Asynchronous Transfer Mode (ATM) is a switching technique for telecommunication networks. It uses asynchronous time-division multiplexing and encodes data into small, fixed-sizedcells. This differs from other protocols such as the Internet Protocol Suite or Ethernet that use variable sized packets or frames. ATM has similarity with both circuit and packet switched networking. This makes it a good choice for a network that must handle both traditional high-throughput data traffic, and real-time, low-latency content such as voice and video. ATM uses a connection-oriented model in which a virtual circuit must be established between two endpoints before the actual data exchange begins.

While the role of ATM is diminishing in favor of next-generation networks, it still plays a role in the last mile, which is the connection between an Internet service provider and the home user. For an interesting write-up of the technologies involved, including the deep stacking of communications protocols used, .


Network programming

Computer network programming involves writing computer programs that communicate with each other across a computer network. Different programs must be written for the clientprocess, which initiates the communication, and for the server process, which waits for the communication to be initiated. Both endpoints of the communication flow are implemented asnetwork sockets; hence network programming is basically socket programming.

 

Personal area network

personal area network (PAN) is a computer network used for communication among computer and different information technological devices close to one person. Some examples of devices that are used in a PAN are personal computers, printers, fax machines, telephones, PDAs, scanners, and even video game consoles. A PAN may include wired and wireless devices. The reach of a PAN typically extends to 10 meters. A wired PAN is usually constructed with USB and Firewire connections while technologies such as Bluetooth and infrared communication typically form a wireless PAN.

 

Local area network

local area network (LAN) is a network that connects computers and devices in a limited geographical area such as home, school, computer laboratory, office building, or closely positioned group of buildings. Each computer or device on the network is a node. Current wired LANs are most likely to be based on Ethernet technology, although new standards like ITU-T G.hn also provide a way to create a wired LAN using existing home wires (coaxial cables, phone lines and power lines).[12]

Typical library network, in a branching tree topology and controlled access to resources

All interconnected devices must understand the network layer (layer 3), because they are handling multiple subnets (the different colors). Those inside the library, which have only 10/100 Mbit/s Ethernet connections to the user device and a Gigabit Ethernet connection to the central router, could be called "layer 3 switches" because they only have Ethernet interfaces and must understand IP. It would be more correct to call them access routers, where the router at the top is a distribution router that connects to the Internet and academic networks' customer access routers.

The defining characteristics of LANs, in contrast to WANs (Wide Area Networks), include their higher data transfer rates, smaller geographic range, and no need for leased telecommunication lines. Current Ethernet or other IEEE 802.3 LAN technologies operate at speeds up to 10 Gbit/s. This is the data transfer rate. IEEE has projects investigating the standardization of 40 and 100 Gbit/s.[13] LANs can be connected to Wide area network by using routers.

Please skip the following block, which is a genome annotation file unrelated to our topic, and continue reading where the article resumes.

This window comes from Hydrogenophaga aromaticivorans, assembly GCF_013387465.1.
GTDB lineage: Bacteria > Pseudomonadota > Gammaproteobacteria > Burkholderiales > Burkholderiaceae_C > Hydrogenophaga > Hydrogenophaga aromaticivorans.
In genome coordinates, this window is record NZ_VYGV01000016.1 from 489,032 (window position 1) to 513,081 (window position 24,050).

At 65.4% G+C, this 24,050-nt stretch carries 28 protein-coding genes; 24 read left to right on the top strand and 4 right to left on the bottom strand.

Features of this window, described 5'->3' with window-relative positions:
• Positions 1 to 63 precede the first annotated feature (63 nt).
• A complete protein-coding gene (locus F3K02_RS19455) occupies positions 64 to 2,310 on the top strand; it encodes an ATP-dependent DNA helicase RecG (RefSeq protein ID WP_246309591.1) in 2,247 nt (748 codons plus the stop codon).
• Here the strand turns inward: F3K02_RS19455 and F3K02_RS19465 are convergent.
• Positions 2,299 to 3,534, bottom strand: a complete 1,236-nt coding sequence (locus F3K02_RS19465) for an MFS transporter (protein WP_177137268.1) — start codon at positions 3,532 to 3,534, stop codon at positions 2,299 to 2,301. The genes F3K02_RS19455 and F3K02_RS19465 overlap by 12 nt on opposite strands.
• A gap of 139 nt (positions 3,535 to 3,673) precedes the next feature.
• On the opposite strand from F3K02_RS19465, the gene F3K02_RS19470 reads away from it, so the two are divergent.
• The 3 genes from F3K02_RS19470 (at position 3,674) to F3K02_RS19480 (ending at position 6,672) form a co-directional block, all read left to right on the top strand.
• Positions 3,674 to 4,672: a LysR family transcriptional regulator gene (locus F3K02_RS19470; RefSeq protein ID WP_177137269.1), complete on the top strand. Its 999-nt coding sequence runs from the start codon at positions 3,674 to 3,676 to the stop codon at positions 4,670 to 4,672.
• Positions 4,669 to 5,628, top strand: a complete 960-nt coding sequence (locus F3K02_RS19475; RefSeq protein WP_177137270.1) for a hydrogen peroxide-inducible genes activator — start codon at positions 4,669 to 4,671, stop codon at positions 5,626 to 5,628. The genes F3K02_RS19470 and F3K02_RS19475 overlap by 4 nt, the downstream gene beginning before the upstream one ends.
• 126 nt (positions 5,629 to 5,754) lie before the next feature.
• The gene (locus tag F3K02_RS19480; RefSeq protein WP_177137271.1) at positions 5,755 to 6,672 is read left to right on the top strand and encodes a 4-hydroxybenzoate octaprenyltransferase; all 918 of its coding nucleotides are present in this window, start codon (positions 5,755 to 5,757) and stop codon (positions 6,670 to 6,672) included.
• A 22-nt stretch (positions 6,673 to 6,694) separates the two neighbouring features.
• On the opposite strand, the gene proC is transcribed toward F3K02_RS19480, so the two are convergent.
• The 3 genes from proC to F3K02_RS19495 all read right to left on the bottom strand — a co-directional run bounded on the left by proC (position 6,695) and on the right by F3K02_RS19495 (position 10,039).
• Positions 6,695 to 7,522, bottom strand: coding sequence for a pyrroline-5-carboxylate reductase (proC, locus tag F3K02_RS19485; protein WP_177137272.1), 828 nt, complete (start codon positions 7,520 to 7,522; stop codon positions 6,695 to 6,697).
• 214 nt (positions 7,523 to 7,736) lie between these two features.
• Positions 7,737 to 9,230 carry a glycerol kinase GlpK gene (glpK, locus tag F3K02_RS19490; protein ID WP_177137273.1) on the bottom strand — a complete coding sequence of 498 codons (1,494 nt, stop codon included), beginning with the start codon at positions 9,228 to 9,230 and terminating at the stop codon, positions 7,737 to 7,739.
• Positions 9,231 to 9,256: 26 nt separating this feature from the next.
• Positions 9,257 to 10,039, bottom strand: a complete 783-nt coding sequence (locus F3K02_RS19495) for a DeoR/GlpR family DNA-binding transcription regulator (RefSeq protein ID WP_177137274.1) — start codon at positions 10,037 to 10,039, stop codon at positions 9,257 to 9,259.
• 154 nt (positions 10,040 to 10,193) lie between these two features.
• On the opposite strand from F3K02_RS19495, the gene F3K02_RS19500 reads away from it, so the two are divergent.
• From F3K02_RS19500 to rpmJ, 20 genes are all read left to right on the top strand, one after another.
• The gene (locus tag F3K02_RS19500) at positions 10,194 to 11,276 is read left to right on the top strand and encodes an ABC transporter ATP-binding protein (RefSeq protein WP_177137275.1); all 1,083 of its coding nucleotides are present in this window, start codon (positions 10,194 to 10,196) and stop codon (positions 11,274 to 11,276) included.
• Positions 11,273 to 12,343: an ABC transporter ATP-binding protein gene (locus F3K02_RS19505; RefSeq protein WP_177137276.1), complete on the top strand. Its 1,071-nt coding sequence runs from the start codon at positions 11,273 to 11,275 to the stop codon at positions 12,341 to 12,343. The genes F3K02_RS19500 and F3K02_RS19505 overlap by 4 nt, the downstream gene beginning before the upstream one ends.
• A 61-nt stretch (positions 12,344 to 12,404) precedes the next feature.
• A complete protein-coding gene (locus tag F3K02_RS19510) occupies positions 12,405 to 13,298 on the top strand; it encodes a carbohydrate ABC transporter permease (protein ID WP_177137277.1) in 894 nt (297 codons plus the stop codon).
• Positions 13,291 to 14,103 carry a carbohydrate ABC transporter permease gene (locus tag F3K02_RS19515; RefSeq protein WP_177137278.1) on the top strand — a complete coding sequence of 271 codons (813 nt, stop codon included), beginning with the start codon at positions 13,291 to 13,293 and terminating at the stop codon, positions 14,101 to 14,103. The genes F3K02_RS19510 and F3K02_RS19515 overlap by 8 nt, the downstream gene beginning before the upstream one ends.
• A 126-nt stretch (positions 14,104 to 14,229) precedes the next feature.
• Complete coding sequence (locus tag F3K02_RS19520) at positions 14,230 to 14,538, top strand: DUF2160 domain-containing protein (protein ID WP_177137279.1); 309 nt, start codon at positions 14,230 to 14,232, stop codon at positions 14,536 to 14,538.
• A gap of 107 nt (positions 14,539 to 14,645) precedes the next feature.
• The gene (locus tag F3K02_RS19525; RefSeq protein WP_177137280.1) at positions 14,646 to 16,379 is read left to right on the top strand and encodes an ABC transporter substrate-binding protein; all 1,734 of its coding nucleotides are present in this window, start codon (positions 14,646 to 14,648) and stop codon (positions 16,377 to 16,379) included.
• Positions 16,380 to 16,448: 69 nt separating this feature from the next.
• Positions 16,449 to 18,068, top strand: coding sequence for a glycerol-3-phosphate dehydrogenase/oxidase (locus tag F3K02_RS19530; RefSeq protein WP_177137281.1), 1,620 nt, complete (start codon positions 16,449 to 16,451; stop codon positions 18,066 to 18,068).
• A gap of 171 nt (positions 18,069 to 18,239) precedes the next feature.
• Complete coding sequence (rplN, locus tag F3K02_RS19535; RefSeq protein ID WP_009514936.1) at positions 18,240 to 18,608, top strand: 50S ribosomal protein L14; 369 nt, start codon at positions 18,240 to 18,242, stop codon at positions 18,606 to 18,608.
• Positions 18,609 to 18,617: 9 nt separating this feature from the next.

Home network

home network is a residential LAN which is used for communication between digital devices typically deployed in the home, usually a small number of personal computers and accessories, such as printers and mobile computing devices. An important function is the sharing of Internet access, often a broadband service through a cable TV or Digital Subscriber Line (DSL) provider.


Storage area network

storage area network (SAN) is a dedicated network that provides access to consolidated, block level data storage. SANs are primarily used to make storage devices, such as disk arrays, tape libraries, and optical jukeboxes, accessible to servers so that the devices appear like locally attached devices to the operating system. A SAN typically has its own network of storage devices that are generally not accessible through the local area network by other devices. The cost and complexity of SANs dropped in the early 2000s to levels allowing wider adoption across both enterprise and small to medium sized business environments.


Campus network

campus network is a computer network made up of an interconnection of LANs within a limited geographical area. The networking equipment (switches, routers) and transmission media (optical fiber, copper plant, Cat5 cabling etc.) are almost entirely owned (by the campus tenant / owner: an enterprise, university, government etc.).

In the case of a university campus-based campus network, the network is likely to link a variety of campus buildings including, for example, academic colleges or departments, the university library, and student residence halls.


Backbone network

backbone network is part of a computer network infrastructure that interconnects various pieces of network, providing a path for the exchange of information between different LANs or subnetworks. A backbone can tie together diverse networks in the same building, in different buildings in a campus environment, or over wide areas. Normally, the backbone's capacity is greater than that of the networks connected to it.

A large corporation which has many locations may have a backbone network that ties all of these locations together, for example, if a server cluster needs to be accessed by different departments of a company which are located at different geographical locations. The equipment which ties these departments together constitute the network backbone. Network performance management including network congestion are critical parameters taken into account when designing a network backbone.